doi:10.1136/ard.2006.060228
PMCID: PMC1856036  PMID: 17124250
4.  Effect of the oral application of a highly selective MMP-13 inhibitor in three different animal models of rheumatoid arthritis 
Annals of the Rheumatic Diseases  2009;69(5):898-902.
Objective
To evaluate the decrease of cartilage destruction by a novel orally active and specific matrix metalloproteinase 13 (MMP-13) inhibitor in three different animal models of rheumatoid arthritis (RA).
Materials and methods
The SCID mouse co-implantation model of RA, the collagen-induced arthritis (CIA) model in mice and the antigen-induced arthritis model (AIA) in rabbits were used.
Results
In the SCID mouse co-implantation model, the MMP-13 inhibitor reduced cartilage destruction by 75%. In the CIA model of RA, the MMP-13 inhibitor resulted in a significant and dose-dependent decrease in clinical symptoms as well as of cartilage erosion by 38% (30 mg/kg), 28% (10 mg/kg) and 21% (3 mg/kg). No significant effects were seen in the AIA model. No toxic effects were seen in all three animal models.
Conclusion
Although several MMPs in concert with other proteinases have a role in the process of cartilage destruction, there is a need for highly selective MMP inhibitors to reduce severe side effects that occur with non-specific inhibitors. Significant inhibition of MMP-13 reduced cartilage erosions in two of three tested animal models of RA. These results strongly support the development of this class of drugs to reduce or halt joint destruction in patients with RA.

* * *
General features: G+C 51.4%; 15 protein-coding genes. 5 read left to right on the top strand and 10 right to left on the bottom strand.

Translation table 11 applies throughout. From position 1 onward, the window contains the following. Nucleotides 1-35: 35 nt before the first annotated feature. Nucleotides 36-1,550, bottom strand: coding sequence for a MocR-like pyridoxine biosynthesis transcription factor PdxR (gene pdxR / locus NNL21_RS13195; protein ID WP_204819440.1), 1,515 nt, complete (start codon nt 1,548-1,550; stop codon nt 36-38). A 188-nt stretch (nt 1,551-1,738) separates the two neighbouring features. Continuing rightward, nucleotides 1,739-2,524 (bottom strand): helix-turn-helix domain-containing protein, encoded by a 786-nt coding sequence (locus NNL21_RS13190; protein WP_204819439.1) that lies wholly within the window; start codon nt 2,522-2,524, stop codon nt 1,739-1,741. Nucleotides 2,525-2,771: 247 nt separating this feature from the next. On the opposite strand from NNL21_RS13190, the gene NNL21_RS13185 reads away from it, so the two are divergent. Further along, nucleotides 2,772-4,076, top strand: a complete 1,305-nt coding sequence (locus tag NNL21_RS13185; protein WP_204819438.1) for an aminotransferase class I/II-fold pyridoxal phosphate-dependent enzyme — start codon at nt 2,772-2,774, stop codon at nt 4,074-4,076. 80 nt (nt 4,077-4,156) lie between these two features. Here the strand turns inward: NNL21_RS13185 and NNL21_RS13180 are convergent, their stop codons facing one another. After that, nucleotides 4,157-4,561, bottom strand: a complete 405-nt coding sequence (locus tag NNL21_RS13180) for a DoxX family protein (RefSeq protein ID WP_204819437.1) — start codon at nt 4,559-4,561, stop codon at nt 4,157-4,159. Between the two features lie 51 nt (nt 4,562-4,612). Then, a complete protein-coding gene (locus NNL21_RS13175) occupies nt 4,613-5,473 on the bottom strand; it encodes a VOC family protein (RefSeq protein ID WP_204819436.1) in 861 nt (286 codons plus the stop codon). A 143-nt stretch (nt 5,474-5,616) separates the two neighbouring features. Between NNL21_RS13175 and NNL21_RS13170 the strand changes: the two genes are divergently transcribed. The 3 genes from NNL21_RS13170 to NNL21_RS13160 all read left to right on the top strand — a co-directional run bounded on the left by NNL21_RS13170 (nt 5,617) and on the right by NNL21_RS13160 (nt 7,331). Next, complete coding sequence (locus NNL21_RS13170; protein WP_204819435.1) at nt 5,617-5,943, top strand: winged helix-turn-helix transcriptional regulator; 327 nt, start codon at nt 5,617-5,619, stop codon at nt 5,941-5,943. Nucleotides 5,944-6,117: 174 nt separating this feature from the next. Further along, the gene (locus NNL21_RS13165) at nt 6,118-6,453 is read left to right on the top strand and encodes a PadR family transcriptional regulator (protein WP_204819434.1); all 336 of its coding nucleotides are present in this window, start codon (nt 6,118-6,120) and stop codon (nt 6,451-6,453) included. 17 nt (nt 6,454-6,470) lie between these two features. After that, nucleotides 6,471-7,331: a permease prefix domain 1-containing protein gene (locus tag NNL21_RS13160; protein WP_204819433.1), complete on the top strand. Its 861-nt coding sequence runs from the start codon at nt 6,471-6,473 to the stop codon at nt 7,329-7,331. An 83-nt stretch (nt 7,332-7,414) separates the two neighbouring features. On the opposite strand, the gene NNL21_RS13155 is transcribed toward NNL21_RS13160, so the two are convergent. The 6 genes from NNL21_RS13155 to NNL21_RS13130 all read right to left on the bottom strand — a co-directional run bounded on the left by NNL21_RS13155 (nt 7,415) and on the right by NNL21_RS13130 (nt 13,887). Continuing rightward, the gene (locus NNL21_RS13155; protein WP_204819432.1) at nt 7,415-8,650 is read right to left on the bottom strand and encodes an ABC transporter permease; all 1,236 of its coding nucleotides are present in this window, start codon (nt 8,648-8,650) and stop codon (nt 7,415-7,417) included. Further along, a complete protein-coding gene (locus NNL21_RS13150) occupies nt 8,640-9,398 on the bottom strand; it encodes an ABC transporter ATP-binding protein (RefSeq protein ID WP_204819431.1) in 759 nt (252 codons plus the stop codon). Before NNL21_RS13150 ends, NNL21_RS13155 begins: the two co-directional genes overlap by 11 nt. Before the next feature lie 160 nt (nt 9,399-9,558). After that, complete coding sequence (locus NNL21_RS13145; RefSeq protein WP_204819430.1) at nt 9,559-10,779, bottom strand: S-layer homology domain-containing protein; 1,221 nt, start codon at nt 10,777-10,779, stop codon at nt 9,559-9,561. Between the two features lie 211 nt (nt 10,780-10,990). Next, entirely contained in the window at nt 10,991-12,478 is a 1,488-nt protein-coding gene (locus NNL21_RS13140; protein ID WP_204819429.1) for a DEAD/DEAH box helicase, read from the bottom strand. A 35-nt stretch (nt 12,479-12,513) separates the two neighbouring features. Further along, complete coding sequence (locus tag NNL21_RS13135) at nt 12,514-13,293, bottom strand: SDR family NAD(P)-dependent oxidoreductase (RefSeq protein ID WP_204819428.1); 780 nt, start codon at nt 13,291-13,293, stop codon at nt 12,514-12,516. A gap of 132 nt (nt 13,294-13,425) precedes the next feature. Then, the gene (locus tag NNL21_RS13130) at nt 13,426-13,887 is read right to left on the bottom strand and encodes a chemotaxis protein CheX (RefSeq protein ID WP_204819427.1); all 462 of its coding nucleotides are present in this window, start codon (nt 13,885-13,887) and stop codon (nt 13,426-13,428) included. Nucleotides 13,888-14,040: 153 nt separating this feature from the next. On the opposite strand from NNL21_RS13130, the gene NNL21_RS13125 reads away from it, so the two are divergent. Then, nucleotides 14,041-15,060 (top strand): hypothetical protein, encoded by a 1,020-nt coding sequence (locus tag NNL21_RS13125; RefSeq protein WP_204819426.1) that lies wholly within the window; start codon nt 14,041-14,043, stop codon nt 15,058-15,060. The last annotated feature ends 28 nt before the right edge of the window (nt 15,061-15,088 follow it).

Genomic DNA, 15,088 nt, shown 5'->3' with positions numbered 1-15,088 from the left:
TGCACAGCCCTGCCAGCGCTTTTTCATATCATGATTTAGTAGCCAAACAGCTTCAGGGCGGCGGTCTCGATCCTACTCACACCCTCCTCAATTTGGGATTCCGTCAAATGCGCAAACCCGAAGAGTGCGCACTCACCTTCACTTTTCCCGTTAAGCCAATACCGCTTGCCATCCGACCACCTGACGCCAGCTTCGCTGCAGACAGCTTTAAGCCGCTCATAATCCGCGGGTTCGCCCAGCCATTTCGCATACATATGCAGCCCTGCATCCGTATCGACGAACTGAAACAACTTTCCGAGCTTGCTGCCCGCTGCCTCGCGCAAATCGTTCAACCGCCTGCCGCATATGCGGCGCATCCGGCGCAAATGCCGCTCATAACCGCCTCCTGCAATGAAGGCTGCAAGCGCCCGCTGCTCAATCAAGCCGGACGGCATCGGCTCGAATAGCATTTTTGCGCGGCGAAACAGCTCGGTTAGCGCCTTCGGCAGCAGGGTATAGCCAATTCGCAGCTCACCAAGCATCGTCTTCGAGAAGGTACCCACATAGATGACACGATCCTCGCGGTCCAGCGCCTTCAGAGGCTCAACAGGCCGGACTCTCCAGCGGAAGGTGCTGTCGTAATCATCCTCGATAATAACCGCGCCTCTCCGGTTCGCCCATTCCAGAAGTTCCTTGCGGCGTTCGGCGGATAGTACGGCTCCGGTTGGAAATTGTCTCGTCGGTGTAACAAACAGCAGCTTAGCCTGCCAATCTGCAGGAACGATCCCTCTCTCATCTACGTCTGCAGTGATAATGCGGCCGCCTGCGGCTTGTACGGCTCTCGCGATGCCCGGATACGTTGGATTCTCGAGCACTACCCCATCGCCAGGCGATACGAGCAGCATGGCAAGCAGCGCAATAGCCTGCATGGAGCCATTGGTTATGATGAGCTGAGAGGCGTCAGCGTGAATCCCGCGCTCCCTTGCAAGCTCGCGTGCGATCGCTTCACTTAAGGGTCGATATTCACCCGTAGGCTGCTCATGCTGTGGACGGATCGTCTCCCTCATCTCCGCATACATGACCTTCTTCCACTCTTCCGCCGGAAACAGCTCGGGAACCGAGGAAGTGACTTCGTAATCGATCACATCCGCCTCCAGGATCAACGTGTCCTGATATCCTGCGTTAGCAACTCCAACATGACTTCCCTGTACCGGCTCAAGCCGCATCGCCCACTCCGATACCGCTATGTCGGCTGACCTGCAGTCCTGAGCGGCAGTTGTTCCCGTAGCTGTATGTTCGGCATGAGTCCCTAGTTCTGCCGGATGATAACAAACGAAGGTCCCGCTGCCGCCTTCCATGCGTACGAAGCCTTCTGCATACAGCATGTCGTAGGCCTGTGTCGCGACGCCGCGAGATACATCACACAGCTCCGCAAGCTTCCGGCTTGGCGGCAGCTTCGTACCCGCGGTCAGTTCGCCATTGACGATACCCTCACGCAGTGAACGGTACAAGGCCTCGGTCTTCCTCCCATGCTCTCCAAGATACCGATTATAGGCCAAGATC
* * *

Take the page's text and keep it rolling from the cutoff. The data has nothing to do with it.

doi:10.1136/ard.2008.106021
PMCID: PMC2925150  PMID: 19497915
5.  EULAR recommendations for terminology and research in individuals at risk of rheumatoid arthritis: report from the Study Group for Risk Factors for Rheumatoid Arthritis 
Annals of the Rheumatic Diseases  2012;71(5):638-641.
The Study Group for Risk Factors for Rheumatoid Arthritis was established by the EULAR Standing Committee on Investigative Rheumatology to facilitate research into the preclinical and earliest clinically apparent phases of rheumatoid arthritis (RA). This report describes the recommendation for terminology to be used to define specific subgroups during different phases of disease, and defines the priorities for research in this area. Terminology was discussed by way of a three-stage structured process: A provisional list of descriptors for each of the possible phases preceding the diagnosis of RA were circulated to members of the study group for review and feedback. Anonymised comments from the members on this list were fed back to participants before a 2-day meeting. 18 participants met to discuss these data, agree terminologies and prioritise important research questions. The study group recommended that, in prospective studies, individuals without RA are described as having: genetic risk factors for RA; environmental risk factors for RA; systemic autoimmunity associated with RA; symptoms without clinical arthritis; unclassified arthritis; which may be used in a combinatorial manner. It was recommended that the prefix ‘pre-RA with:’ could be used before any/any combination of the five points above but only to describe retrospectively a phase that an individual had progressed through once it was known that they have developed RA. An approach to dating disease onset was recommended. In addition, important areas for research were proposed, including research of other tissues in which an adaptive immune response may be initiated, and the identification of additional risk factors and biomarkers for the development of RA, its progression and the development of extra-articular features. These recommendations provide guidance on approaches to describe phases before the development of RA that will facilitate communication between researchers and comparisons between studies. A number of research questions have been defined, requiring new cohorts to be established and new techniques to be developed to image and collect material from different sites.
doi:10.1136/annrheumdis-2011-200990
PMCID: PMC3329228  PMID: 22387728

Results 1-5 (5)